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The Spirit of ‘76

Contributed by

American bourbon, rye and gin have all enjoyed widespread revivals, with major brands and micro-distilleries alike making new, exceptional bottlings in recent years.

So what’s next?

“Rum is the next renaissance,” says Bill Owens, founder and president of the American Distilling Institute. He says that 117 American distilleries are producing rum today—up from almost none two decades ago.

And, Lord knows, it’s about time. Rum was the quintessential colonial American tipple—the true spirit of ’76. On the eve of the Revolution, some 160 distilleries, mostly in New England, were producing rum made from West Indian molasses. Tavern-goers guzzled it in unfathomable quantities.

Then came Independence, and soon after, whiskey gave rum the heave-ho. Settlers moved into the rich bottomlands of the Midwest, which were ideal for growing grains to distill into bourbon and rye. By the middle of the 19th century, canals and railroads made exports to the east economical. American rum was relegated to a footnote.

Thanks to the recent craft-spirits boom, American rum edged back just before the millennium, when Celebration Distillation in New Orleans and Prichard’s Distillery in Kelso, Tenn., started producing the liquor using domestic molasses.

And the momentum has only increased. Not surprisingly, where there’s sugar cane, there’s rum. In Hawaii, Koloa Rum uses local Kaua’i-grown cane. And there are two new Louisiana rum distilleries being built near cane fields, in Lacassine and Thibodaux. Their products are expected to hit shelves within the year.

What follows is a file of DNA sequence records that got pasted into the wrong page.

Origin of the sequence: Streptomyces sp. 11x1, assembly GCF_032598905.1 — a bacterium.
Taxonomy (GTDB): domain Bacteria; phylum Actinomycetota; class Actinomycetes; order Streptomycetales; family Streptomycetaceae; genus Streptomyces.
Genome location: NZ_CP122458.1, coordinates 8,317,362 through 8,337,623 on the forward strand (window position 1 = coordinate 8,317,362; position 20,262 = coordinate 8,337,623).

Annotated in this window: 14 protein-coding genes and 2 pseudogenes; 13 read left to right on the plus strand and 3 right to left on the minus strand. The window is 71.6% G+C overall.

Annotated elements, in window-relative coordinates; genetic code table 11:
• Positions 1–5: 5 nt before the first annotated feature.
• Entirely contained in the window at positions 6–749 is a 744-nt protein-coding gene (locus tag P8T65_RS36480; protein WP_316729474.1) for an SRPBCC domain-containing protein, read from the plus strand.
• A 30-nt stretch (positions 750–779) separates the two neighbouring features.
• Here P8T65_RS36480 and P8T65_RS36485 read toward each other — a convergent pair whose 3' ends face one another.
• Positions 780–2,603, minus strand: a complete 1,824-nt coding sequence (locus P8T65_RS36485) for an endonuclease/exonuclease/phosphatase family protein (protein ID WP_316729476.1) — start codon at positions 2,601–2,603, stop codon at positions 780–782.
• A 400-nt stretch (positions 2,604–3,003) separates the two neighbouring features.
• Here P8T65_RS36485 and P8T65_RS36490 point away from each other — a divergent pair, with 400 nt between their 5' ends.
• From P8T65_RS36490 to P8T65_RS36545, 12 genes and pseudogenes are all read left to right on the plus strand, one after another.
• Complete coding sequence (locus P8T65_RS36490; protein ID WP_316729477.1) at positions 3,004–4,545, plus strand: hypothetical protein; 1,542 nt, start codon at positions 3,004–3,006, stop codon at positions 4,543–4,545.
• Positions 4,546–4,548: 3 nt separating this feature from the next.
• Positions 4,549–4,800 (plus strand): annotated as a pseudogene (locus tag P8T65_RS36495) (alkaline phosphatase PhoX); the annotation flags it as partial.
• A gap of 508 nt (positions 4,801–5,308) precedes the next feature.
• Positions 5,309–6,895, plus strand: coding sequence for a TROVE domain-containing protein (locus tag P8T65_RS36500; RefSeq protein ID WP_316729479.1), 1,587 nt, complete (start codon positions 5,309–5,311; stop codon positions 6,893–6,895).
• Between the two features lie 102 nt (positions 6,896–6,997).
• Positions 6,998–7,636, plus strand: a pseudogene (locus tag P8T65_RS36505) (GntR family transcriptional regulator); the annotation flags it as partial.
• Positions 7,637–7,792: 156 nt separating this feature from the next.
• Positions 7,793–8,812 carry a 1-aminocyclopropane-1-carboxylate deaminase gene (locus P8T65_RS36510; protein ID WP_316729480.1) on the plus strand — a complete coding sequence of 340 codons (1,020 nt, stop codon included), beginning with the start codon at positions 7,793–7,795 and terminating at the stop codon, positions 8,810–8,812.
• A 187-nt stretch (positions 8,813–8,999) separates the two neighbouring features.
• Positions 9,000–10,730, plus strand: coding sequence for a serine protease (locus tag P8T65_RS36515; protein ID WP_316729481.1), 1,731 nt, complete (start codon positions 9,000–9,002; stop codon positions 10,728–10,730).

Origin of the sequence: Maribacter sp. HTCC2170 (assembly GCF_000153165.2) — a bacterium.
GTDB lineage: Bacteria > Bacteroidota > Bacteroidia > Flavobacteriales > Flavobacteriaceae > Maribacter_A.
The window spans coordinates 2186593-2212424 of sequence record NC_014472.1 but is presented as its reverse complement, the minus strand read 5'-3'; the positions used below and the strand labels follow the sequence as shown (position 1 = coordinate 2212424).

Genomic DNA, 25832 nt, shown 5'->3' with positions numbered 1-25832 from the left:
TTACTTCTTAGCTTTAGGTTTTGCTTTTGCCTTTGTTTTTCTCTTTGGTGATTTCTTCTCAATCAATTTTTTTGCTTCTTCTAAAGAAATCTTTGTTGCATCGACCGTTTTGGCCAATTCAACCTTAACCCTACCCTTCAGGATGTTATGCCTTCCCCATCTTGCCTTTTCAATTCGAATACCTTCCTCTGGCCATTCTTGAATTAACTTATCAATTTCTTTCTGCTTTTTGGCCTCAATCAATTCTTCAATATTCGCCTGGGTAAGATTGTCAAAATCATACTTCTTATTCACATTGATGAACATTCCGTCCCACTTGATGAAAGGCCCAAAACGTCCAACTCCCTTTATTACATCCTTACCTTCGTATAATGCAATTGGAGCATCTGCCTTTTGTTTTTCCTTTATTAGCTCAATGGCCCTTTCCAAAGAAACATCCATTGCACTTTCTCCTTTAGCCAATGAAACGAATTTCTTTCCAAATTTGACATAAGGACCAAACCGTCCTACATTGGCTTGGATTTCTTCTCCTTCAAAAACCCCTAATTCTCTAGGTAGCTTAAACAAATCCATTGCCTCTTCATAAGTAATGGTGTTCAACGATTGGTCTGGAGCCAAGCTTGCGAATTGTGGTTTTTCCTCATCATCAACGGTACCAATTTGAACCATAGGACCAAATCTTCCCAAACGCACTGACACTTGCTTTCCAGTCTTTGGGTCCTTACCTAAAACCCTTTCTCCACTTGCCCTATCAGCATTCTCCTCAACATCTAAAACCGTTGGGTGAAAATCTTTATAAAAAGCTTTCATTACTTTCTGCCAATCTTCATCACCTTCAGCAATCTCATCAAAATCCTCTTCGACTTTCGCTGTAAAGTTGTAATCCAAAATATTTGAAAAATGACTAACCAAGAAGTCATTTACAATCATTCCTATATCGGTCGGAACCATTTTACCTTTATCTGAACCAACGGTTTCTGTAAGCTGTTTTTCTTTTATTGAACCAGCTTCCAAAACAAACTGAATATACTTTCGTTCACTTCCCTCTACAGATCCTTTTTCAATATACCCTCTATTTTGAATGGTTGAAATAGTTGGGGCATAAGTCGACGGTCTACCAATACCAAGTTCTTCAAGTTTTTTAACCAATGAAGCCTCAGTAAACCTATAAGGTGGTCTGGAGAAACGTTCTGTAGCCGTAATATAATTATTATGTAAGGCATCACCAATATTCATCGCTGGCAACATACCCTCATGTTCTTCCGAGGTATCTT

And, like salmon coming back to spawn, rum has finally returned to the Northeast. “Now, there are probably five distilleries making rum in the greater Boston area alone,” says Owens. Plus, there’s one on Nantucket, and nearby Newport, R.I., is home to Thomas Tew Rum. Among the best of these upstarts is Ragged Mountain Rum, from Berkshire Mountain Distilling in western Massachusetts.

Paul Calvert, bar manager at Pura Vida in Atlanta, is a fan of Ragged Mountain and invented a concoction called the Some Faraway Beach to play off its robust flavor. Mix one up, and hoist a glass to celebrate independence.

Some Faraway Beach

Contributed by Paul Calvert

  • 1.5 oz Ragged Mountain Rum
  • .5 oz Lime juice
  • .5 oz Cocchi Americano
  • .25 oz Domaine de Canton
  • .25 oz Angostura Bitters
  • Garnish: Candied ginger
  • Glass: Rocks

Add all the ingredients to a shaker and fill with ice. Shake, and strain into a rocks glass containing one large ice cube. Garnish with a piece of candied ginger on a cocktail pick.

Wayne Curtis writes about drinks for The Atlantic and is the author of And a Bottle of Rum: A History of the New World in Ten Cocktails. He is also host of the site Slowcocktails.com.

Series & Type: History Products Trends

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